FIG. 2 shows a second embodiment of the ranging system of the present invention;

FIG. 3 shows a third embodiment of the ranging system of the present invention; and

FIG. 4 shows a schematic diagram for an electronic circuit useful in obtaining an output indicative of the range to the remote surface.

DETAILED DESCRIPTION OF THE PREFERRED EMBODIMENTS

In FIG. 1, a surface 10 whose position is to be measured between a far extremity 10F and a near extremity 10N is shown as an irregular line to indicate that the surface may be diffuse in nature. A radiation generating device such as a light emitting diode 15 is shown directing energy along lines such as dash lines 18 generally in the direction of an axis shown by dash-dot line 20. The transmitted energy may be visible energy but is preferably IR energy because the efficiency of the detectors is better using IR. The IR may be modulated so that signals from other IR sources such as the sun or light bulbs may be filtered out. The energy passes through a first lens 22 and a second lens 24 so as to focus the energy as a spot of light on the remote surface 10. A concave lens 26 is also shown and may be used to correct for aberration.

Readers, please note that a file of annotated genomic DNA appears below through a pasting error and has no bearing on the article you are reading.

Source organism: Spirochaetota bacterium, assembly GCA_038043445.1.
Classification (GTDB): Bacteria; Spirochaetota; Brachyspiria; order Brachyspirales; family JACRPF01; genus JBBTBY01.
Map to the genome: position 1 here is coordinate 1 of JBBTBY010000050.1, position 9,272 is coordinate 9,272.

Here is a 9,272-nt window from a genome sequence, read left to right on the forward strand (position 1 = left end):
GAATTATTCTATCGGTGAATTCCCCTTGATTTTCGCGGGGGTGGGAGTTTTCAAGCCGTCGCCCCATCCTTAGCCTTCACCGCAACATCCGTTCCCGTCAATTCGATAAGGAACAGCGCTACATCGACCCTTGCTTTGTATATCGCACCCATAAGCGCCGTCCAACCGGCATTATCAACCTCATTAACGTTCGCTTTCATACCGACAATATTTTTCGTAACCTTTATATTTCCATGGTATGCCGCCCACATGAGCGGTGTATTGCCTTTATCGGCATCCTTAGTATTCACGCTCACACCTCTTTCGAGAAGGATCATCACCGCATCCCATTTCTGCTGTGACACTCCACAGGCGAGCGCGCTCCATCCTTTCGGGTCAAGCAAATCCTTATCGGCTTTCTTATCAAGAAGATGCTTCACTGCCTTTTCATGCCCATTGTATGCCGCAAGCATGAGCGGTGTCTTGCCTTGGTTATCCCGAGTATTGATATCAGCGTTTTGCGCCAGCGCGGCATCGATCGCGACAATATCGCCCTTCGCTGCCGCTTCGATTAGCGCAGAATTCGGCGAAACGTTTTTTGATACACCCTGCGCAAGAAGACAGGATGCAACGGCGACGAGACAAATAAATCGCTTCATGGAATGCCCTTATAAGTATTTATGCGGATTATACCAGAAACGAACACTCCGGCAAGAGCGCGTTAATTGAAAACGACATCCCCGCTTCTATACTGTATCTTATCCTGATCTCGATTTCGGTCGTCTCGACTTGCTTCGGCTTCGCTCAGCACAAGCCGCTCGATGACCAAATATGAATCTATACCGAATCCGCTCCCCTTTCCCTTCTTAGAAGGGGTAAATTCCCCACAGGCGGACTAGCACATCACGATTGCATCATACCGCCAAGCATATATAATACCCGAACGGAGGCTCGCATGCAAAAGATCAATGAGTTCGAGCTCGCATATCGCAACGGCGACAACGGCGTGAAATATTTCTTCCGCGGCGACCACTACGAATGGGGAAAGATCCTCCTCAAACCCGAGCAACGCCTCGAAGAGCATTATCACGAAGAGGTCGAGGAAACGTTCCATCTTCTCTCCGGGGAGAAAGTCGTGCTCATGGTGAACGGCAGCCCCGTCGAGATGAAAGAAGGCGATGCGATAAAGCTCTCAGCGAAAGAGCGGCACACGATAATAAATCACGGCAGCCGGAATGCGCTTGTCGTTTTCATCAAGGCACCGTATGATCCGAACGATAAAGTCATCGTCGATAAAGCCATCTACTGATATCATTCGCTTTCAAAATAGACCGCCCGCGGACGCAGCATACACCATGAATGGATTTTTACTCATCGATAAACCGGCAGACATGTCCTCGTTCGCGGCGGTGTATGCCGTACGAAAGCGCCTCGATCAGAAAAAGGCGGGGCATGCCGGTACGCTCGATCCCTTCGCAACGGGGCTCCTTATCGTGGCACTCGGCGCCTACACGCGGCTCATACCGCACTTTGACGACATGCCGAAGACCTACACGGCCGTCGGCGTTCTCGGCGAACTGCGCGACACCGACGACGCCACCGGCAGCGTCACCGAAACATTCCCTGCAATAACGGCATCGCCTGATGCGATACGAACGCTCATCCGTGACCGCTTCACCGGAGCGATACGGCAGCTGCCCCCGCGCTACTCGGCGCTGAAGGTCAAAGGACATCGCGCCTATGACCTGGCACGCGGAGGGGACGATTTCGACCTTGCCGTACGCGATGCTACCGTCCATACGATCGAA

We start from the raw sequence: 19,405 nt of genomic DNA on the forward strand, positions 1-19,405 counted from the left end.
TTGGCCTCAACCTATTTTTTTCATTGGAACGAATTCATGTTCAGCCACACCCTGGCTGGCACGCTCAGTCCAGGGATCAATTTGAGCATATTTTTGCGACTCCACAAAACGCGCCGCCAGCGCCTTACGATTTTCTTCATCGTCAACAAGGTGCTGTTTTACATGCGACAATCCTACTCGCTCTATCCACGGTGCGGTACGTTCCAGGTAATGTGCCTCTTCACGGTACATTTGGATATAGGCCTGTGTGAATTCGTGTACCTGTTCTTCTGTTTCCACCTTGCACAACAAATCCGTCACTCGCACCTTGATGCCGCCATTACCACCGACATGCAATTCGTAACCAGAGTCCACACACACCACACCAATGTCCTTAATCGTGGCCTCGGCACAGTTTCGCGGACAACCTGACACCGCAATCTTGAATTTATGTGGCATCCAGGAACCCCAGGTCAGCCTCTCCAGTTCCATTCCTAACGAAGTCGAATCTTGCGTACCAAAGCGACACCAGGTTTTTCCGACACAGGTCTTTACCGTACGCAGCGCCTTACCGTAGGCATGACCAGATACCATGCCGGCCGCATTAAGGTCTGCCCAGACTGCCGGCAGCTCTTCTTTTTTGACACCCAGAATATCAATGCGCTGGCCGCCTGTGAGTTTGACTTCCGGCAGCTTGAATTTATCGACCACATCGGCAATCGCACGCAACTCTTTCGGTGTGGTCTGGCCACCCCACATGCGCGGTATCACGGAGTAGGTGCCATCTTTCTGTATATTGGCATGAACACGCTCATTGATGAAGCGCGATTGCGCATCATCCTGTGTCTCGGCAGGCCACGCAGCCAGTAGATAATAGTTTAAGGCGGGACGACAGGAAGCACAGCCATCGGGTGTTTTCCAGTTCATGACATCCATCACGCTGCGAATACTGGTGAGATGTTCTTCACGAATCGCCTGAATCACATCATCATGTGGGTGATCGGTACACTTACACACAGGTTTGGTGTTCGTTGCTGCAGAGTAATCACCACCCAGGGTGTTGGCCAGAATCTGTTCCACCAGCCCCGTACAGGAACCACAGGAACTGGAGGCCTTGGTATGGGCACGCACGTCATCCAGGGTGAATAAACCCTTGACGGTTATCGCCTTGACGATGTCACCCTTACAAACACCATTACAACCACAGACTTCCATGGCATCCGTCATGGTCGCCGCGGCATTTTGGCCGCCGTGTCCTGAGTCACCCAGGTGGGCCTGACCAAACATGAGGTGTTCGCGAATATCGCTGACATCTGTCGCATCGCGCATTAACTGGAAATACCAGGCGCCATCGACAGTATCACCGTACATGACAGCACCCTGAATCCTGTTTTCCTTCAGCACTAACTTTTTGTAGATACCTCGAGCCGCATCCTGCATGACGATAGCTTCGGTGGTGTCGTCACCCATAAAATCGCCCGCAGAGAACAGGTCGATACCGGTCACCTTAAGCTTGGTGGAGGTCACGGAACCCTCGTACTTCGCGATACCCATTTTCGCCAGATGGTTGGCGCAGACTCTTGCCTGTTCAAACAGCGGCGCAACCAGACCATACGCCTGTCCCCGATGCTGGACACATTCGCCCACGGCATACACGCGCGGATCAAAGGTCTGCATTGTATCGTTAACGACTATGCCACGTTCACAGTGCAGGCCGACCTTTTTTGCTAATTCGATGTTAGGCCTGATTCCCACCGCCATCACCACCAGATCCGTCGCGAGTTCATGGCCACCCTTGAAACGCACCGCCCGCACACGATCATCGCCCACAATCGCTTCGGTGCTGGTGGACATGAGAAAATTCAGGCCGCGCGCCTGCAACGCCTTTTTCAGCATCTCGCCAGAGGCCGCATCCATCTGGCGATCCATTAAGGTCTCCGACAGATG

The spot of light which is projected onto the surface 10 is reflected along paths which depend upon the position of the surface between the far and near extremes. When the surface is shown in the central or intermediate position 10, then the reflected light will pass along lines such as solid line 30 back through the aberration correcting lens 26, lens 24, and a lens 32 where it will be focused as a small spot of light on a tilting detector surface identified by reference numeral 36. Detector 36 may be a lateral effect photo-diode as was used in the above-mentioned co-pending applciation Ser. No. 675,665 or, preferably may be the improved sensor of the above-mentioned co-pending application Ser. No. 826,057. Sensor 36 may be mounted on a conical shaped member not shown for convenience, and it should be noted that although one sensor could be used, in the preferred embodiment four such detectors, evenly spaced around the surface of the cone, are used. In FIG. 1, three of these detectors are shown by reference numerals 36, 36' and 36", with the fourth detector being located upwards from the surface of the drawing and not shown. It should also be noted that light from the surface 10 travelling along paths such as 30 also strikes detectors 36', 36", and the unshown detector at a central location along the length thereof.